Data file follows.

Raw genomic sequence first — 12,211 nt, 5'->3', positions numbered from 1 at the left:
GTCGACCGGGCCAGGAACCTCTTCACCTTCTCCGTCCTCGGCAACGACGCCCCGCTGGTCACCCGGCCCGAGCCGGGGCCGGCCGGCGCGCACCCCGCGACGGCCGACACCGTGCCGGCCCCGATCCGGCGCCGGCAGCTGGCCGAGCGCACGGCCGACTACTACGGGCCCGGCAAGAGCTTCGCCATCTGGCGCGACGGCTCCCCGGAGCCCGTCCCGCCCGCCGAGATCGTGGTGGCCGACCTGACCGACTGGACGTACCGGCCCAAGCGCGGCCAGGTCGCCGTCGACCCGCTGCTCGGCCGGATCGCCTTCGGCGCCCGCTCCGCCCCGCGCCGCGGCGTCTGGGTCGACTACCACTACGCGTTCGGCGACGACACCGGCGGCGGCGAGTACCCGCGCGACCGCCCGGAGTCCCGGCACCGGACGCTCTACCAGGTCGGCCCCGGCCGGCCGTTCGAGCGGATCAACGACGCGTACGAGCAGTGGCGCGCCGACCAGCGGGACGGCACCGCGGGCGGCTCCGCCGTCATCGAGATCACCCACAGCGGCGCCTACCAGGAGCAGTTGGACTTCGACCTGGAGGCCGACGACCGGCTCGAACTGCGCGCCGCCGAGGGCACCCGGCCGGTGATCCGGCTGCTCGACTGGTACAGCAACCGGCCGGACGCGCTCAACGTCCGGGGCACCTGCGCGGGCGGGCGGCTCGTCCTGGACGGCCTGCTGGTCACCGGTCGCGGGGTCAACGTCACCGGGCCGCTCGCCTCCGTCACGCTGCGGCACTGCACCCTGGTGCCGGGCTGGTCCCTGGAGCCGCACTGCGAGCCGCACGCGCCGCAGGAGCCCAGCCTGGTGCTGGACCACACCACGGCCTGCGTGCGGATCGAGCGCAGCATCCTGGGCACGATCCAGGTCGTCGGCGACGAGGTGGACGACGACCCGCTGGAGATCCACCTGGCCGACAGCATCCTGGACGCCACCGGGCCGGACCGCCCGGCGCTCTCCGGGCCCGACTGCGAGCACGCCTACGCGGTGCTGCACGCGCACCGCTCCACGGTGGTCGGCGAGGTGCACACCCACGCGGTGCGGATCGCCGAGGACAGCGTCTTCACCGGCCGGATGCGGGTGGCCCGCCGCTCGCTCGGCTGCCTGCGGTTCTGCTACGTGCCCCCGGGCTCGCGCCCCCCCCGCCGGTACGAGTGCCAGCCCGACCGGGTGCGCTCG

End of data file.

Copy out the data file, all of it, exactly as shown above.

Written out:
Raw genomic sequence first — 12,211 nt, 5'->3', positions numbered from 1 at the left:
GTCGACCGGGCCAGGAACCTCTTCACCTTCTCCGTCCTCGGCAACGACGCCCCGCTGGTCACCCGGCCCGAGCCGGGGCCGGCCGGCGCGCACCCCGCGACGGCCGACACCGTGCCGGCCCCGATCCGGCGCCGGCAGCTGGCCGAGCGCACGGCCGACTACTACGGGCCCGGCAAGAGCTTCGCCATCTGGCGCGACGGCTCCCCGGAGCCCGTCCCGCCCGCCGAGATCGTGGTGGCCGACCTGACCGACTGGACGTACCGGCCCAAGCGCGGCCAGGTCGCCGTCGACCCGCTGCTCGGCCGGATCGCCTTCGGCGCCCGCTCCGCCCCGCGCCGCGGCGTCTGGGTCGACTACCACTACGCGTTCGGCGACGACACCGGCGGCGGCGAGTACCCGCGCGACCGCCCGGAGTCCCGGCACCGGACGCTCTACCAGGTCGGCCCCGGCCGGCCGTTCGAGCGGATCAACGACGCGTACGAGCAGTGGCGCGCCGACCAGCGGGACGGCACCGCGGGCGGCTCCGCCGTCATCGAGATCACCCACAGCGGCGCCTACCAGGAGCAGTTGGACTTCGACCTGGAGGCCGACGACCGGCTCGAACTGCGCGCCGCCGAGGGCACCCGGCCGGTGATCCGGCTGCTCGACTGGTACAGCAACCGGCCGGACGCGCTCAACGTCCGGGGCACCTGCGCGGGCGGGCGGCTCGTCCTGGACGGCCTGCTGGTCACCGGTCGCGGGGTCAACGTCACCGGGCCGCTCGCCTCCGTCACGCTGCGGCACTGCACCCTGGTGCCGGGCTGGTCCCTGGAGCCGCACTGCGAGCCGCACGCGCCGCAGGAGCCCAGCCTGGTGCTGGACCACACCACGGCCTGCGTGCGGATCGAGCGCAGCATCCTGGGCACGATCCAGGTCGTCGGCGACGAGGTGGACGACGACCCGCTGGAGATCCACCTGGCCGACAGCATCCTGGACGCCACCGGGCCGGACCGCCCGGCGCTCTCCGGGCCCGACTGCGAGCACGCCTACGCGGTGCTGCACGCGCACCGCTCCACGGTGGTCGGCGAGGTGCACACCCACGCGGTGCGGATCGCCGAGGACAGCGTCTTCACCGGCCGGATGCGGGTGGCCCGCCGCTCGCTCGGCTGCCTGCGGTTCTGCTACGTGCCCCCGGGCTCGCGCCCCCCCCGCCGGTACGAGTGCCAGCCCGACCGGGTGCGCTCG